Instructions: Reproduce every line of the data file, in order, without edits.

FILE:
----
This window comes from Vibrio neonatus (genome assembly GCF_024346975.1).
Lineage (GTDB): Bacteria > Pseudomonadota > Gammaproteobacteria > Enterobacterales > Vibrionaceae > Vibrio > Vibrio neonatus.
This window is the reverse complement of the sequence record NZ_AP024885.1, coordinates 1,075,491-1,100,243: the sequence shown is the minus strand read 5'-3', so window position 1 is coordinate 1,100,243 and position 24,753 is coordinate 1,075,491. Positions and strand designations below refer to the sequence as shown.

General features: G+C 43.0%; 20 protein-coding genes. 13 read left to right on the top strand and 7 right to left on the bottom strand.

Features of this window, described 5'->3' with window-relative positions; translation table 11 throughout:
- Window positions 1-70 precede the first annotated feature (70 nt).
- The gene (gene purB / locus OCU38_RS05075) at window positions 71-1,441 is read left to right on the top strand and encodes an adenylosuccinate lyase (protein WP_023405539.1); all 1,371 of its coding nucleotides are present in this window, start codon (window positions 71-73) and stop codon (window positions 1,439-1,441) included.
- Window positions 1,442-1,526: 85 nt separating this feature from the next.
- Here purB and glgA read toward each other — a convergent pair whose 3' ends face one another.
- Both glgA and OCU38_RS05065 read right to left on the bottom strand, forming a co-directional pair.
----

This window comes from Vibrio neonatus (genome assembly GCF_024346975.1).
Lineage (GTDB): Bacteria > Pseudomonadota > Gammaproteobacteria > Enterobacterales > Vibrionaceae > Vibrio > Vibrio neonatus.
This window is the reverse complement of the sequence record NZ_AP024885.1, coordinates 1,075,491-1,100,243: the sequence shown is the minus strand read 5'-3', so window position 1 is coordinate 1,100,243 and position 24,753 is coordinate 1,075,491. Positions and strand designations below refer to the sequence as shown.

General features: G+C 43.0%; 20 protein-coding genes. 13 read left to right on the top strand and 7 right to left on the bottom strand.

Features of this window, described 5'->3' with window-relative positions; translation table 11 throughout:
- Window positions 1-70 precede the first annotated feature (70 nt).
- The gene (gene purB / locus OCU38_RS05075) at window positions 71-1,441 is read left to right on the top strand and encodes an adenylosuccinate lyase (protein WP_023405539.1); all 1,371 of its coding nucleotides are present in this window, start codon (window positions 71-73) and stop codon (window positions 1,439-1,441) included.
- Window positions 1,442-1,526: 85 nt separating this feature from the next.
- Here purB and glgA read toward each other — a convergent pair whose 3' ends face one another.
- Both glgA and OCU38_RS05065 read right to left on the bottom strand, forming a co-directional pair.